Troublesome pest of many plants - particularly indoors or in greenhouse. Information and advice how to prevent and treat red spider mites.
The first thing that is normally noticed about red spider mite, is the damage that it is either doing - or has done!.
Red spider mites are so small, that they can only just bee seen - if looking - by the human eye. However, the damage done by these pests soon becomes apparent. The name is a bit of an anomaly - red spider mites are normally green in summer months!
If you click the image on the left, it will be enlarged enough to enable you to see Red Spider Mites. You will note that they are actually green here. See above. Easier to see, are the cobwebs which are often the first noticeable sign. of infestation
Red spider mites, are not actually spiders - even though they spin a web! They live from the sap drawn from plants by sucking at the underside of leaves. If left unchecked, they can do substantial damage to plants - even kill them.
Red spider mites are not easy to control - far better to try and prevent. Red Spider mite attacks a huge range plants - indoors and out. Indoor plants and greenhouse plants are normally worse affected, though Roses, other shrubs, some conifers - in particular Picea varieties - are also susceptible.
Symptoms. With indoor plants, the first signs are a general 'sick' look of the plant, with some mottling of the upper leaf surface. This generally happens before the webs or mites are noticed. Plants just stop growing, foliage takes on a discoloured look - pale - sometimes bronze.
Conifers tend to show sign of browning - as though scorched. This sometimes means that it is too late! Picea varieties - including the blue spruces, and also Picea albertina conica will show a general malaise that need prompt attention if you want to save your prize shrub from certain death by red spider mite.
Indoor plants - and greenhouse plants - will show a distinct discoloration of the leaf surface. In the greenhouse, Fuchsia leaves will start to look pale - maybe drop off. Same applies to a wide range of plants under cover. It may be necessary to view with magnifying glass to confirm the presence of red Spider.
Citrus fruit plants are very susceptible - especially in hot weather - indoors or outdoors.
Vegetable plots are not immune either - beans in particular are prey to the sap sucking mites. Strawberry plants also affected - with no usable spray treatment - bad news for Wimbledon!
Apple and Pear trees can also be affected - again a discolouration of the leaves - mottled, lightness, or even turning bronze/brown if unchecked.
Underside of affected Alocasia houseplant © David Hughes
A closer look! © David Hughes
Likes and Dislikes : Red Spider mites prefer hot dry conditions. This is why they are particularly troublesome in the greenhouse - glasshouse. The same is also true outdoors on shrubs, Fruit Trees, perennials, vegetables and annuals in a hot dry summer. They dislike damp conditions - and certainly not too happy with cold either!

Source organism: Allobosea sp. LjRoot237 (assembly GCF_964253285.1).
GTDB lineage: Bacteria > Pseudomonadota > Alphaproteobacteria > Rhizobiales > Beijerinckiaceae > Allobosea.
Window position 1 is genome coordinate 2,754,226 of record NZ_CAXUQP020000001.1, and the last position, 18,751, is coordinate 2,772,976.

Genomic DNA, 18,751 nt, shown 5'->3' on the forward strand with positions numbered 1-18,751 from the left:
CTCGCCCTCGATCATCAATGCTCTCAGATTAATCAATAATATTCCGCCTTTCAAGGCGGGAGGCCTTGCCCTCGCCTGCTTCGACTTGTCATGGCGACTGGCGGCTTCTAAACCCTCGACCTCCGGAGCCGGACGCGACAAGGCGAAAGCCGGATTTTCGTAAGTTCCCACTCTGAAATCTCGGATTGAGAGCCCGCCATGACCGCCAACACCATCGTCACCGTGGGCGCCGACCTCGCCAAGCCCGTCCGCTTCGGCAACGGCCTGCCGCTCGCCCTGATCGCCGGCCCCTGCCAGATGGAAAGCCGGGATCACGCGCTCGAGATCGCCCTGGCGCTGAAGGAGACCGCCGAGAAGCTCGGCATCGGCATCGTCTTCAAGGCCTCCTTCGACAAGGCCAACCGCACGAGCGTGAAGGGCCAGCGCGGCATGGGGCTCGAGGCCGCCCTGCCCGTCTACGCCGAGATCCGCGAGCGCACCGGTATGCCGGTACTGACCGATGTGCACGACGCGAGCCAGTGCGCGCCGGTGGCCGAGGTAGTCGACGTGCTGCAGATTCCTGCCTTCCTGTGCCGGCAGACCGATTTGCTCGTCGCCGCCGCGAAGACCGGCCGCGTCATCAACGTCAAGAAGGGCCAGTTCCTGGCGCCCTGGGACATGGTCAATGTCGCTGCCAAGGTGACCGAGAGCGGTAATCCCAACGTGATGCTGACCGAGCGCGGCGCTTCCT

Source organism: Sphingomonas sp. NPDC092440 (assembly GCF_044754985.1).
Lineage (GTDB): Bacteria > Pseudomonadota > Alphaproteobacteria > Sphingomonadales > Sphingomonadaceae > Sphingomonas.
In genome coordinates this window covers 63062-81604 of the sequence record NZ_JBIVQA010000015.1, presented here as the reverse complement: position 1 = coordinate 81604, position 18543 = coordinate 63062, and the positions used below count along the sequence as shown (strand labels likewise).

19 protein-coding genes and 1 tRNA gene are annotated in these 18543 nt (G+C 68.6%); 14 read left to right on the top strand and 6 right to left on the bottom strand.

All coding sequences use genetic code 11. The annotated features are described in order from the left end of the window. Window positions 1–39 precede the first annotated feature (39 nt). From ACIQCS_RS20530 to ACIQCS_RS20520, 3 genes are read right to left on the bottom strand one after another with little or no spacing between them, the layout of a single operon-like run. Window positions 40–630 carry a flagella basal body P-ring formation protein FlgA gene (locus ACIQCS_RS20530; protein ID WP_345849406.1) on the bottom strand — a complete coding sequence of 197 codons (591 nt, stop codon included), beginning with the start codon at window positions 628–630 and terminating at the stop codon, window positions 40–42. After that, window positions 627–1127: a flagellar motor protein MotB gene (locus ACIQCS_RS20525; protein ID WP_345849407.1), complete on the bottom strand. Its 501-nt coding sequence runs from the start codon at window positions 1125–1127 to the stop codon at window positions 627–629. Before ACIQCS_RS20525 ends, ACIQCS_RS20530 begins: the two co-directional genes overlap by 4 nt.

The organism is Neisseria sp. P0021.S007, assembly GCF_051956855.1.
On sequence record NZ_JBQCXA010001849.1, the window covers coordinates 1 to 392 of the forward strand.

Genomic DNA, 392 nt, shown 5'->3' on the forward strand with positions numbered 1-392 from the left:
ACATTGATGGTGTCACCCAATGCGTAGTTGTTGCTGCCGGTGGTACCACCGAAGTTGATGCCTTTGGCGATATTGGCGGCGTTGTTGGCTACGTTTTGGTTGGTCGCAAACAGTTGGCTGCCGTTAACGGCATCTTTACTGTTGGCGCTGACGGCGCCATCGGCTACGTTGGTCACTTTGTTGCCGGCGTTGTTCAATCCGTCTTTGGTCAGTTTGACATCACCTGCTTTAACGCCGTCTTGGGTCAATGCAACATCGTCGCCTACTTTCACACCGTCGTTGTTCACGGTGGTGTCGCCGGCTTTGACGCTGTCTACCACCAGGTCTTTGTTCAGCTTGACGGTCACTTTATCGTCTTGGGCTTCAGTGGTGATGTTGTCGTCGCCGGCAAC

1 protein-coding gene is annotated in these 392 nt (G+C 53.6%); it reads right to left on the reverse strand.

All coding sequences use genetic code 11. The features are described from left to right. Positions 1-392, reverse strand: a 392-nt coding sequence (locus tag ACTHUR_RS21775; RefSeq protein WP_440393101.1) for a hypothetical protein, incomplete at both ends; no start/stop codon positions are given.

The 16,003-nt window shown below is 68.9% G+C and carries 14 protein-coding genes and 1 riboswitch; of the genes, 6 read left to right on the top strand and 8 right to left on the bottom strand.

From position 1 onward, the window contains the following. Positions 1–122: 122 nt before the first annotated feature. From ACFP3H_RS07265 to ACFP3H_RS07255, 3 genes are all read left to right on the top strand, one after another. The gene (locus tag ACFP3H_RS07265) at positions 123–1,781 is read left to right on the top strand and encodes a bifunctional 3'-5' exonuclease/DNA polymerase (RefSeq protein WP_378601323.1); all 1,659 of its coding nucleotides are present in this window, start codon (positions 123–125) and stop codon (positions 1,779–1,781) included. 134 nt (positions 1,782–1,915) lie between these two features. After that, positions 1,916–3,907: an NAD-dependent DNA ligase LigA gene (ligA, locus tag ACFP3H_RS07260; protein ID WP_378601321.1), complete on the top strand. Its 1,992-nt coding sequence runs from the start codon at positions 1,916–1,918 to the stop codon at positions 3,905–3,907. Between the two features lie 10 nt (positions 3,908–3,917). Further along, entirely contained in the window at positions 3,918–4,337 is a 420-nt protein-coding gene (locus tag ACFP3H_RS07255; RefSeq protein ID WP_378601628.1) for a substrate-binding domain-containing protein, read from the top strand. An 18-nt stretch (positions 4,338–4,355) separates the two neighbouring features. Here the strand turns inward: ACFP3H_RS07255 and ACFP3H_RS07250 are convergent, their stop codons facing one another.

Prevention: Red spider is a difficult pest to eliminate once an infection has taken hold. This is in part due to the fact that they have several generations in the same infestation, and some chemicals will only kill certain stages of life cycle. Also, Red Spider Mites are capable of building up immunity to most chemicals available.
So! Prevention is obviously a major asset in the control of this troublesome pest. They do not like damp, humid conditions, together with which regular misting or spraying will actually suppress their ability to reproduce! (Similar to a cold shower?)
Regular spraying with fine mist of water, in greenhouse and also in hot conditions outdoors is a good form of defence. indoor plants perhaps best taken outdoors for this form of defence, though fine misting on a regular basis will certainly help to prevent a serious attack. Together with this, any form of increasing humidity levels around the house plant - other than for the general well being of houseplants - will help to reduce red spider infestation.
Cure: Difficult! but, sprays of bifenthrin, or malathion have proved successful. A single spray will not solve the prioblem, for reasons stated above ie only certain age groups within the population are affected.
Bifenthrin is found in brand names such as 'Sprayday', 'Bug Clear Gun', 'All-In-One Garden Pest Killer'
Provado Ultimate Bug Killer is also good - as are insecticide containing fatty Acids.
Maybe a rotation of these chemicals in extreme cases, to a/ prevent an immunity building up, and b/ also to combat the mites which have already built up resistance to one or the other of the sprays.
Biological control is a realistic method in enclosed situations such as greenhouses. The application is quite important - dependent on correct timing.